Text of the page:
4. The appellant further contends that the breathalyzer test results should have been excluded because it was not shown that the test was conducted in accordance with methods approved by the Division of Forensic Sciences of the Georgia Bureau of Investigation, as required by OCGA 40-6-392 (a) (1). See generally Dotson v. State, 179 Ga. App. 233 (345 SE2d 871) (1986). The officer who performed the test testified that he was certified to operate the machine, and that he had conducted the customary pretest procedures before administering the test. There was also testimony that the machine, an Intoximeter 3000, was periodically serviced. Thus, appellant's contention that the state did not lay a proper foundation is without merit. Accord Broski v. State, 196 Ga. App. 116 (395 SE2d 317) (1990).
" 'The defendant's challenge to the reliability of the test results did not affect their admissibility under these circumstances, but went merely to the weight to be placed on them by the jury.' [Cit.]" Dotson, supra, 233. Accord Burks v. State, 195 Ga. App. 516 (2) (a) (394 SE2d 136) (1990).
5. The appellant contends that the trial court erred in overruling his motion for directed verdict of acquittal, because the testing officer did not testify that the reading of .18 returned by the intoximeter machine was an indication of blood-alcohol content but instead testified that the machine "measures the breath." We find this contention to be without merit. The officer testified that the intoximeter machine "registered .18 grams percent." Construed in favor of the verdict, this evidence, combined with the other evidence introduced at trial, was sufficient to enable a rational trier of fact to conclude beyond a reasonable doubt that the appellant was guilty of driving with an "alcohol concentration [of] 0.12 grams or more," in violation of OCGA 40-6-391 (a) (4). See OCGA 40-1-1 (1); Brannan v. State, 261 Ga. 128 (401 SE2d 269) (1991). See generally Jackson v. Virginia, 443 U. S. 307 (99 SC 2781, 61 LE2d 560) (1979).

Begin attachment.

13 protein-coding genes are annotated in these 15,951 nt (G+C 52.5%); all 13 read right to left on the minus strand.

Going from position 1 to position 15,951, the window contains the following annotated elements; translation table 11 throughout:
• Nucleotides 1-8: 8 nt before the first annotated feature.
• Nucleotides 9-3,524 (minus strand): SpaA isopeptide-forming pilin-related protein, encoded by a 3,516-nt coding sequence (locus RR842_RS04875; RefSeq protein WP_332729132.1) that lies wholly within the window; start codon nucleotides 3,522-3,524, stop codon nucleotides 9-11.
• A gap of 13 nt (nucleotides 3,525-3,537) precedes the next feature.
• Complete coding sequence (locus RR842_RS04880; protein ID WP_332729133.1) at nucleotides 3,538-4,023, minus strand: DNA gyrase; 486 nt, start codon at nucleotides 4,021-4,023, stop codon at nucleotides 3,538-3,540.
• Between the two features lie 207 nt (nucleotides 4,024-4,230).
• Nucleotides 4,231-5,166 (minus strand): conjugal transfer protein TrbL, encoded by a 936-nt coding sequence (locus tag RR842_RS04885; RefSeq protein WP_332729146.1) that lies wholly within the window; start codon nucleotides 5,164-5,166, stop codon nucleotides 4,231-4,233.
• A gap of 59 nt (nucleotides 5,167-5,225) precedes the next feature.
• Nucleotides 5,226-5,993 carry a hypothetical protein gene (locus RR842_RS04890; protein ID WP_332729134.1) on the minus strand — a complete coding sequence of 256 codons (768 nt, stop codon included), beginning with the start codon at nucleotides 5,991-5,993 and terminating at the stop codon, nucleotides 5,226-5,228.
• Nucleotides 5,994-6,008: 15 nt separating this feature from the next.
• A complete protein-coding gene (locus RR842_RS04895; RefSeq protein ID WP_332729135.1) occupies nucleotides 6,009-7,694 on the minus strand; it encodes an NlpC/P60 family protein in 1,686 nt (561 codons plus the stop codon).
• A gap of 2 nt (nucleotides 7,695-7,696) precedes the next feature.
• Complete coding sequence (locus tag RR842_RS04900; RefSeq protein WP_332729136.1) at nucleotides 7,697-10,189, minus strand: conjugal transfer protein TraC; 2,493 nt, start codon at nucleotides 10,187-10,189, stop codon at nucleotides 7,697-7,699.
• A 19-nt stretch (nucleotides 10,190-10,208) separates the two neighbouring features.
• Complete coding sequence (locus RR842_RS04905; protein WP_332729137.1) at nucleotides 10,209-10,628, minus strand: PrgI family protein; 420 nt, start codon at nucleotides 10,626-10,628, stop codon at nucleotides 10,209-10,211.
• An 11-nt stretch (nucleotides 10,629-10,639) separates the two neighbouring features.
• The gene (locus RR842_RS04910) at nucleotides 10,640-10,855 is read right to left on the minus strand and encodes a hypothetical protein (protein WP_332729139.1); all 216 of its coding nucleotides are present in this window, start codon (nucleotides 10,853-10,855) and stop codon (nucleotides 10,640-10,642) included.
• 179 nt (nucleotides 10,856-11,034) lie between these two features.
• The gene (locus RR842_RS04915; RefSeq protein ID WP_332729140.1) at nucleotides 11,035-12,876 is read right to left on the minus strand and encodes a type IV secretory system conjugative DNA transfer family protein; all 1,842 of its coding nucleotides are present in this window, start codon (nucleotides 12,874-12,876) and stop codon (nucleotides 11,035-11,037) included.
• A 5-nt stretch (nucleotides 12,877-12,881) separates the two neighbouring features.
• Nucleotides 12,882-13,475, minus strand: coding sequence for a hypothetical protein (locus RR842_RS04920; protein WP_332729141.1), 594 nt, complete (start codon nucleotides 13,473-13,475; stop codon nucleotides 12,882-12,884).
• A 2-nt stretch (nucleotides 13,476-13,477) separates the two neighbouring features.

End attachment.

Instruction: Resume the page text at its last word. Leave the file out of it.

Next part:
ON MOTION FOR REHEARING.
The appellant contends on motion for rehearing, for the first time, that because no written waiver of his right to trial by jury appears in the record transmitted to this court, we must presume that no such waiver was obtained from him. He further contends that the jurisdiction of the probate court was contingent upon its obtaining such a waiver and that its judgment must consequently be considered a nullity, notwithstanding his failure to raise the asserted defect previously. See OCGA 40-13-23 (a); Snellings v. State, 194 Ga. App. 552, 553 (391 SE2d 36) (1990).
While the document itself is not contained in the record before us, it is evident from the transcript of the probate court proceedings that the appellant did in fact sign a jury trial waiver in open court prior to the commencement of the trial. Following a brief discussion of the need for such a waiver, the appellant's counsel presented him with the document and instructed him to sign it, telling him, "This says that you are waiving your right to a trial by jury, and you're going to allow Judge Hamby to hear the case today." The following parenthetical notation appears immediately thereafter in the transcript: "Thereupon, the defendant signed the waiver." Thus, contrary to the appellant's assertion, the record before us does in fact show that the probate court acquired jurisdiction of the case pursuant to OCGA 40-13-23 (a).
W. Fletcher Sams, District Attorney, Randall K. Coggin, Assistant District Attorney, for appellee.
Virgil L. Brown & Associates, Virgil L. Brown, Eric D. Hearn, Bentley C. Adams III, for appellant.
DECIDED MARCH 8, 1991 -- REHEARING DENIED MARCH 29, 1991.
Thursday May 21 10:27 EDT